Cinematic Releases: Boulevard of Broken Dreams: Best F(r)iends: Part One (2018) - Reviewed

Watching Tommy Wiseau in a film always feels like an out-of-body experience. He's never in character, he's always just playing himself, phasing into every scene as if he has just arrived from a different dimension. What should be just normal interactions between characters turn into surreal fever dreams with Wiseau babbling on and the other actors struggling to keep up with him (or not laugh). In Best F(r)iends (2018) Wiseau and Greg Sestero reunite on screen for the first time since The Room (2003).

Sestero plays a homeless drifter named Jon who gets befriended by Harvey Lewis (Tommy Wiseau), a quirky mortician with a penchant for collecting the teeth from the cadavers in his care. Jon discovers that Harvey has been saving all the gold from the teeth (in a box with the words "mouth stuff" hastily scrawled on it) and secretly starts selling it on the dental black market. Harvey gets in on the scheme and the copious amount of teeth money coming in threatens to break their precious friendship apart.

Let's get this out of the way: this movie isn't "good" by the normal definition of the word. It is, however, extremely entertaining and often hilarious. The general aesthetic of the film is teetering on art house with oddly composed shots of random objects and jaunts into Terrence Malick territory with long spinning shots of scenery and rotating night skies lit up with glittering stars. This has the effect of causing some serious cognitive dissonance when Wiseau is juxtaposed with artistic mise-en-scene. It's impossible for him to feel like a cohesive part of any film he is in, which to be honest, is part of the allure of watching him act. The movie happens around and in spite of Wiseau.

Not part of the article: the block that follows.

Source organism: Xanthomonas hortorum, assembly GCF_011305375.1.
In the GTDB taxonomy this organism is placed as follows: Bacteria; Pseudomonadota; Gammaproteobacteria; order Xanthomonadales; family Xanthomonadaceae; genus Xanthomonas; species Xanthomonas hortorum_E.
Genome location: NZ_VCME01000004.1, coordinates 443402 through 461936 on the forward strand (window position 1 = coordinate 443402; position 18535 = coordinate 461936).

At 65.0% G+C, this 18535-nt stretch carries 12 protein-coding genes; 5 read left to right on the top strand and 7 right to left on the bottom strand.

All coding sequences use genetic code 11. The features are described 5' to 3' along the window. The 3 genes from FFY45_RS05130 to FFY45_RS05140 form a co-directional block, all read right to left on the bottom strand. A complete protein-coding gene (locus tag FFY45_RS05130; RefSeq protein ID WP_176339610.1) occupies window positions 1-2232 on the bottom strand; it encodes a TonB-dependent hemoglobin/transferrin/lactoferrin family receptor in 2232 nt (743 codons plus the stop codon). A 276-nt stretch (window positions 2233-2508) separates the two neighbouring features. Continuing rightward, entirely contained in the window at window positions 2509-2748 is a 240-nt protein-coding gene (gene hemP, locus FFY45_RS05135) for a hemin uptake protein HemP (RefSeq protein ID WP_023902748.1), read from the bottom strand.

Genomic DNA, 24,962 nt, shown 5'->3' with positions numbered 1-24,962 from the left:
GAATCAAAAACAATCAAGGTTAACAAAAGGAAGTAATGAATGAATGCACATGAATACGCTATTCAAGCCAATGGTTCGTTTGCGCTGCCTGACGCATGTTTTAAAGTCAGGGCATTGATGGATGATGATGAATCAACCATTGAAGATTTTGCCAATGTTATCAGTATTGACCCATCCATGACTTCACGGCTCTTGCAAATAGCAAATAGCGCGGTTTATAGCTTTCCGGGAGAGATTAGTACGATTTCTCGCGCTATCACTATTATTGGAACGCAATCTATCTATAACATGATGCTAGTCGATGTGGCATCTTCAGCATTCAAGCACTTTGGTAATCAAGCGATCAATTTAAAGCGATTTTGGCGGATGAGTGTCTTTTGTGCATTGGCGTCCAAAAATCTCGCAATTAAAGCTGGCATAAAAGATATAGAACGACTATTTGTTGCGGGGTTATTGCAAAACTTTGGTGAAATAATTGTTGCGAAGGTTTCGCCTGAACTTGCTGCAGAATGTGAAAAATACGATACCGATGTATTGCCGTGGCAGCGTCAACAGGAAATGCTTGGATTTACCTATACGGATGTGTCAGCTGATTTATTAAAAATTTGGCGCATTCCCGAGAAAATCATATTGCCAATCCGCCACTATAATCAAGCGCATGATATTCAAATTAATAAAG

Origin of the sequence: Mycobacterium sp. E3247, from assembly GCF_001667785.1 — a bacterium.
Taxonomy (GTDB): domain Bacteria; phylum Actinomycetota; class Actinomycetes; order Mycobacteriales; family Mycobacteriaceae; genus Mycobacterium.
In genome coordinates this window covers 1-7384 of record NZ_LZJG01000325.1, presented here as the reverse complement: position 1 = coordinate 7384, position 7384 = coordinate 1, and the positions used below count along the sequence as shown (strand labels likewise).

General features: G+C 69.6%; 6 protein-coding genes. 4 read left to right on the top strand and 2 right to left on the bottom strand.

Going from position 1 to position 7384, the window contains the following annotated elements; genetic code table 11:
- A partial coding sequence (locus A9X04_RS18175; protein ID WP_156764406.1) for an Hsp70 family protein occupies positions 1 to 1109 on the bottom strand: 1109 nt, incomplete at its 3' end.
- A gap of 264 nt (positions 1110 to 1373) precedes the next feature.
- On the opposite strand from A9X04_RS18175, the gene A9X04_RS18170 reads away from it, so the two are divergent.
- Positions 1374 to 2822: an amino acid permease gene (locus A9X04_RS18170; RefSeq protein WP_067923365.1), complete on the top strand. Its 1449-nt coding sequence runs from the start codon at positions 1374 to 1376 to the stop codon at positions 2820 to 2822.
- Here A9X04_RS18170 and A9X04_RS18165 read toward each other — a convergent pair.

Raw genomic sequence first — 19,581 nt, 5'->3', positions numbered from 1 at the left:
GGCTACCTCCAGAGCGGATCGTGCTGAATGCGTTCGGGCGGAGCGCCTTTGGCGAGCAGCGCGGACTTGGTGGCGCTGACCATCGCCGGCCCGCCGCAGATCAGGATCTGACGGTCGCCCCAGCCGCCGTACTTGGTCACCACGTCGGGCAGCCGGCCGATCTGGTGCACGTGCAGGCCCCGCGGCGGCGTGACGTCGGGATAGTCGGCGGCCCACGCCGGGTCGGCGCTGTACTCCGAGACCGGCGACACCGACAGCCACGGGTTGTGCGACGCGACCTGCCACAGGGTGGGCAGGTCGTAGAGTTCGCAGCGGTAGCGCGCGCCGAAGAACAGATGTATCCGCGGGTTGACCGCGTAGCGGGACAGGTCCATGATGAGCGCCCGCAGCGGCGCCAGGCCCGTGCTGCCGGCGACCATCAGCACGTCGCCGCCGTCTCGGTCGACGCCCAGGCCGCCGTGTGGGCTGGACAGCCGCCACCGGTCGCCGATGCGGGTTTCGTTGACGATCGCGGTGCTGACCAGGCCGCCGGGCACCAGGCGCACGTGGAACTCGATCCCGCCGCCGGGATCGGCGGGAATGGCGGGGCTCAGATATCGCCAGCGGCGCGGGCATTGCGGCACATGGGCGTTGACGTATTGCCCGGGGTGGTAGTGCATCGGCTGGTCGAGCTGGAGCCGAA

The score for the film, by Daniel Platzman of the band Imagine Dragons, is great and has some fantastic electronic riffs. I don't know if it was just the sound system at the theater I was at, but the music had a tendency to drown out some of the dialogue during several scenes (which might be a good thing depending on your perspective). Like The Room, the showing of Best F(r)iends I attended had a lot of audience participation which is one of the fun things about going to these kinds of movies. Watching Tommy Wiseau is a communal experience in which you commiserate with your fellow audience members and reassure each other that what you saw actually happened. When the film concluded everyone was clapping and cheering. I made friends with the people sitting next to me and we vowed to meet again to watch the second half of the movie (yes, this only part one). I think that bringing people together in laughter is Wiseau's greatest contribution to society.

--Michelle Kisner